Revisiting the Duke Rape Case

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A sad, sad end:


Crystal Mangum, the woman who claimed three Duke lacrosse players raped her five years ago, could soon be facing murder charges after the man she's accused of stabbing has died. Mangum, 32, allegedly stabbed live-in boyfriend Reginald Daye, 46, during an April 3 argument. According to Durham, N.C., police, Mangum stabbed him in the torso with a kitchen knife. He was taken to Duke University Hospital and treated for serious injuries. 

Daye died Wednesday evening, according to police. "More than likely, we will be upgrading the charge to murder," Durham Police Chief Jose Lopez Sr. told The Herald Sun of Durham Wednesday.

And maybe a beginning:

Just before 4 a.m. this morning, men's lacrosse player Reade Seligmann '09 planned to lace up his running shoes, throw on a bright-yellow traffic jacket and run laps around the Main Green. Seligmann, the former Duke lacrosse suspect who was vindicated earlier this year, will be jogging for the Brown team's fall charity project: a 36-hour run-a-thon to raise funds for the Innocence Project, a nonprofit organization dedicated to exonerating innocent prisoners through DNA testing. 

Seligmann pitched the idea of a lacrosse team charity event for the Innocence Project even before he committed to transferring to Brown this spring. Head Coach Lars Tiffany '90 liked the idea and organized the event this fall after team members approved, much to the delight of the New York City-based organization.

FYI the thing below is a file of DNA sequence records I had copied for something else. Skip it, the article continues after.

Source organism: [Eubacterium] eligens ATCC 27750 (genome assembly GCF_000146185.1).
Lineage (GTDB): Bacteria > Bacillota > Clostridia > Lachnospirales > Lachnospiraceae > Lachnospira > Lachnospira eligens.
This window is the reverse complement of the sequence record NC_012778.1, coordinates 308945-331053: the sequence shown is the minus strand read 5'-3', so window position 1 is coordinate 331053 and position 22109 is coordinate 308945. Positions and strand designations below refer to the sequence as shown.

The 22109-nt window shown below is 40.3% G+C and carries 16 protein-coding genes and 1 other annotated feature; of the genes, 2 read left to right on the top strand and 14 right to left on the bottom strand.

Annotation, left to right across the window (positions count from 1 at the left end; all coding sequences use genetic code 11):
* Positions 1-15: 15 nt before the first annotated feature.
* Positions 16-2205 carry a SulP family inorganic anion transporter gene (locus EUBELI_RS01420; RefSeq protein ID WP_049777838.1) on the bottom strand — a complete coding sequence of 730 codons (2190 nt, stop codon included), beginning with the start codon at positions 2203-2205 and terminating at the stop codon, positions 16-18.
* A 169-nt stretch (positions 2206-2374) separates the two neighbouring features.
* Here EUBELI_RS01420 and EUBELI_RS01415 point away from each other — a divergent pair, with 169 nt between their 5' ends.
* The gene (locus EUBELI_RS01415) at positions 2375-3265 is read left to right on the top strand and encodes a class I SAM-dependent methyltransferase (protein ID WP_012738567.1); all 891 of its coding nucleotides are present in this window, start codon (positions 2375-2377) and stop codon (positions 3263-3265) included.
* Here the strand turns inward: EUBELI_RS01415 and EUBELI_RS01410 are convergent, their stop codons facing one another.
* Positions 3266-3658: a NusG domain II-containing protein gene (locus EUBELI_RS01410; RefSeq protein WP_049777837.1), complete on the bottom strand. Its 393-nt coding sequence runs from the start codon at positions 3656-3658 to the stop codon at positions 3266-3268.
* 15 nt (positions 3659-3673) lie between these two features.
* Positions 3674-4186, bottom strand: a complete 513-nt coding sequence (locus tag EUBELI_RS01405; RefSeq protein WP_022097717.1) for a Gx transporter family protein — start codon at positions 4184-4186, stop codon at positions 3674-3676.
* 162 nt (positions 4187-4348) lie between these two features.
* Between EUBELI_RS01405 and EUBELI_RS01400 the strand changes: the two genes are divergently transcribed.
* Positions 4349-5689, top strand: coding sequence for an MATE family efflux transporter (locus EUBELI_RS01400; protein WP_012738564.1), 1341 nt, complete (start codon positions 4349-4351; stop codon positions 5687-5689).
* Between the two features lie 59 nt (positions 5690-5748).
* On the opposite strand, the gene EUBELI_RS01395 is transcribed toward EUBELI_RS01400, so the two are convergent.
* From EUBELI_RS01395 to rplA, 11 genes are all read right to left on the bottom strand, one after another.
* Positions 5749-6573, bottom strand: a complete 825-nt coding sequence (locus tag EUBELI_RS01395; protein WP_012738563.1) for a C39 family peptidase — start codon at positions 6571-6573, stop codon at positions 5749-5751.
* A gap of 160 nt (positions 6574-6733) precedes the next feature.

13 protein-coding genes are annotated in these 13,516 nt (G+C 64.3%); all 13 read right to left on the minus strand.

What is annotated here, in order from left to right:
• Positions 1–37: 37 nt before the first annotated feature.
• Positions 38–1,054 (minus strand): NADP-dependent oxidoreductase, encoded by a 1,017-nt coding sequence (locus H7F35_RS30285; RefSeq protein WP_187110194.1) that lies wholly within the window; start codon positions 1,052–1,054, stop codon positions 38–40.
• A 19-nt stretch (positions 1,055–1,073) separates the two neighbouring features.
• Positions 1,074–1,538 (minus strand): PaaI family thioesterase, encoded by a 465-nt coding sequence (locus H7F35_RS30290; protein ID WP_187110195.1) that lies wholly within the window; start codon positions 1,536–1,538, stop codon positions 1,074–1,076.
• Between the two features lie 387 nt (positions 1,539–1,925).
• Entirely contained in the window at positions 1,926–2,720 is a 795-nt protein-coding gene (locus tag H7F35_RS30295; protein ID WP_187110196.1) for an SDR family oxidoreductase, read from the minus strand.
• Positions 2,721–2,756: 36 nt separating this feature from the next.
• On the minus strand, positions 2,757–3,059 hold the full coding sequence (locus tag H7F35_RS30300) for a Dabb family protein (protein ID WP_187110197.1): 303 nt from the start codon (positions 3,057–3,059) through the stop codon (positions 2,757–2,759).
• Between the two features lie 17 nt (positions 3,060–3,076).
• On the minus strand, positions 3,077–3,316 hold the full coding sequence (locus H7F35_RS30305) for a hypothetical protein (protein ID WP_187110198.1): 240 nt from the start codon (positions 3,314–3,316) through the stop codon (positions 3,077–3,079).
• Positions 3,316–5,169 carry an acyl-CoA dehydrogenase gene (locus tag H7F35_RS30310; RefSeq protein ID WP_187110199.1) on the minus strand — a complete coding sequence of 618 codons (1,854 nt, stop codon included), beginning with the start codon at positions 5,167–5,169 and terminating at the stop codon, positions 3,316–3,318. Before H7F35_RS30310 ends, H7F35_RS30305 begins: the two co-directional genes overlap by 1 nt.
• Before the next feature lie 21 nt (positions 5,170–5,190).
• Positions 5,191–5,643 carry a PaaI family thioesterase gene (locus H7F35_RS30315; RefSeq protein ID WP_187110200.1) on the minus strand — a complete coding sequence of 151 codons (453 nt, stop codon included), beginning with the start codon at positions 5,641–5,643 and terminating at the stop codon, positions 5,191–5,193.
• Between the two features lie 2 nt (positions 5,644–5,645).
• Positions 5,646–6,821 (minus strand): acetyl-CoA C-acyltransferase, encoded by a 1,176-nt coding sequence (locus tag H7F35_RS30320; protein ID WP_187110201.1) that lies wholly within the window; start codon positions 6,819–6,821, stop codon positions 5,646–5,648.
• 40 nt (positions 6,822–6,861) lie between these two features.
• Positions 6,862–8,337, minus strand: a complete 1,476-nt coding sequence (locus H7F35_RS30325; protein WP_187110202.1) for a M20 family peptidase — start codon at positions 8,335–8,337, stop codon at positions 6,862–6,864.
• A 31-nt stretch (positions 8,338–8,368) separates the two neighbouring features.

"It's an extraordinary thing that (Seligmann) and the whole team are doing," said Eric Ferrero, the Innocence Project's communications director. "That's money that will let us take additional clients and conduct additional DNA testing on behalf of our clients who are currently in prison fighting to prove their innocence."

That last link is old, but I thought it was important to bring up. First, I missed it when it happened. But more then that I think it would have been all too human for Seligmann to get up on his moral high horse and speak as though what happened to him, doesn't regularly happen to people without the benefit of a well-funded legal team. 

That he did not take that approach is commendable:

"Just having gone through what I went through really opened my eyes to the injustices" of the court system, Seligmann said. "The Innocence Project right now is the most legitimate program trying to change the wrongs of the criminal system." 

Seligmann became involved with the organization after being invited to its first banquet in April, shortly after he was declared innocent. At the banquet, he met other wrongly accused people, some of whom had spent years in jail for crimes they didn't commit. 

"It was one of the most incredible experiences that I ever had," Seligmann said. "Getting a chance to meet some of these people really puts a face on some of these issues. To see what these people went though is mind-boggling. Getting a chance to talk about what they went through and how the justice system treated them really inspired me to make a difference."

Good on him. I hope he stays true to it.

UPDATE: My bad:

Seligmann's experience of being indicted and then cleared of the allegations proved motivating. He will graduate from Brown University later this month with a joint degree in history and public policy. He plans to attend law school, where he will focus on criminal defense and work to reduce the number of innocent people behind bars. "It opened my eyes to things I never knew existed," Seligmann said in a recent interview, adding, "When you have your life taken out of your hands, it's terrifying.

 Apparently he has stayed true to it.
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Ta-Nehisi Coates is a national correspondent at The Atlantic, where he writes about culture, politics, and social issues. He is the author of the memoir The Beautiful Struggle.

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